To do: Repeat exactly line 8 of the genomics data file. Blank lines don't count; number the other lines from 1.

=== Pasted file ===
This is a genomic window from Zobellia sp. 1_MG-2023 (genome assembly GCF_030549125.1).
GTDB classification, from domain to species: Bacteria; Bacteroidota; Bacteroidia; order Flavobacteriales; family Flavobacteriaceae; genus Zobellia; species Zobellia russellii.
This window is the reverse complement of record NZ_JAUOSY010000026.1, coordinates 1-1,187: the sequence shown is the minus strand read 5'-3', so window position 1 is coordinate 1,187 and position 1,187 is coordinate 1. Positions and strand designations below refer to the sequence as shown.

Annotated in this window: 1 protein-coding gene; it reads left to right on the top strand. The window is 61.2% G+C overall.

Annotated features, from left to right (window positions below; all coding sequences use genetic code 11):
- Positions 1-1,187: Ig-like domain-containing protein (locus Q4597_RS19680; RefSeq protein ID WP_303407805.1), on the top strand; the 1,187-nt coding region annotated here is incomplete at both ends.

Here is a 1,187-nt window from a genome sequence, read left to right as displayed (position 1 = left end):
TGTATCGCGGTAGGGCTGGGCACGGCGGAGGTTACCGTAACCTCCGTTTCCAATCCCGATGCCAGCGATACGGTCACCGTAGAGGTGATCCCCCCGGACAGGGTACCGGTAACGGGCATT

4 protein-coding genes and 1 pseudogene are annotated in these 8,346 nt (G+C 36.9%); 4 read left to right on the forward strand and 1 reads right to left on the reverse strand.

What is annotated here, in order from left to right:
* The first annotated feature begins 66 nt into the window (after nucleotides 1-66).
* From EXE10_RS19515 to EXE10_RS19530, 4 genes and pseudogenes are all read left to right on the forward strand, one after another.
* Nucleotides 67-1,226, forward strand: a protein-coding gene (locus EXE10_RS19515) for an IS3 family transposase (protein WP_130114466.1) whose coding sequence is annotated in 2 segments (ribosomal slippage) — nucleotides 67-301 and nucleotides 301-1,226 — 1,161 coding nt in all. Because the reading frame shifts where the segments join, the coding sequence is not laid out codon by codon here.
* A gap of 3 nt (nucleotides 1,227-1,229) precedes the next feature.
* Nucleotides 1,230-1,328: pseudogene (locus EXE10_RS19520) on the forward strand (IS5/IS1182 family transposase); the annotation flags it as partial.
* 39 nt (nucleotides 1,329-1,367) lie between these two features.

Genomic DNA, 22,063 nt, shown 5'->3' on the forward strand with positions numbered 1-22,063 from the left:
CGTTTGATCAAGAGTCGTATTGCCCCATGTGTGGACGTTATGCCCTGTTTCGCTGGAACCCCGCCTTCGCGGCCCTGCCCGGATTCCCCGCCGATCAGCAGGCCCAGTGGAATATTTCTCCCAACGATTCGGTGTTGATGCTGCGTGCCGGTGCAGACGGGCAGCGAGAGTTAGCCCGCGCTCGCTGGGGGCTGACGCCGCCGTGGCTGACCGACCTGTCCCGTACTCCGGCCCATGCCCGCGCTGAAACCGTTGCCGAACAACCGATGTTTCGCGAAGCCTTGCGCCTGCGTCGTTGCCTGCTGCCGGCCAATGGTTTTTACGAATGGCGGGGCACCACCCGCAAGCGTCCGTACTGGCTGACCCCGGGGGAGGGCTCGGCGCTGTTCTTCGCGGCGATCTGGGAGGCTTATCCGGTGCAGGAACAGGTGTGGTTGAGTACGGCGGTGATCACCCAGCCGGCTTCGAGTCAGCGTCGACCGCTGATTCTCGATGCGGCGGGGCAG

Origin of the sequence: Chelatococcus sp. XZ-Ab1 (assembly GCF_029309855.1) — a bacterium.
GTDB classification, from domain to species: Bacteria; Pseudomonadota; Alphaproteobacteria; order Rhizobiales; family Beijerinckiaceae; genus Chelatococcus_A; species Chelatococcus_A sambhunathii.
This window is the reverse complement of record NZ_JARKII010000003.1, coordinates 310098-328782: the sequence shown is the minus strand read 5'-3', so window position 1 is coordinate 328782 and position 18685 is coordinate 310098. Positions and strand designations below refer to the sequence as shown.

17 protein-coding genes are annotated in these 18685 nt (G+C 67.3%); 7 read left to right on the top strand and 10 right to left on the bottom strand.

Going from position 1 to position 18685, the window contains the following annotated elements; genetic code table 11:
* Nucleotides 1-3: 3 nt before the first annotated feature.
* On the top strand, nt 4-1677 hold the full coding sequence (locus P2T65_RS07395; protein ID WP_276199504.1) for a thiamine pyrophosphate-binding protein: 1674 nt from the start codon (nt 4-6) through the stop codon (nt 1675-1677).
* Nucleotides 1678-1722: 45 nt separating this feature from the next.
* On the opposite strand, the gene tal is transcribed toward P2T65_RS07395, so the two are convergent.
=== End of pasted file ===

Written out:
TGTATCGCGGTAGGGCTGGGCACGGCGGAGGTTACCGTAACCTCCGTTTCCAATCCCGATGCCAGCGATACGGTCACCGTAGAGGTGATCCCCCCGGACAGGGTACCGGTAACGGGCATT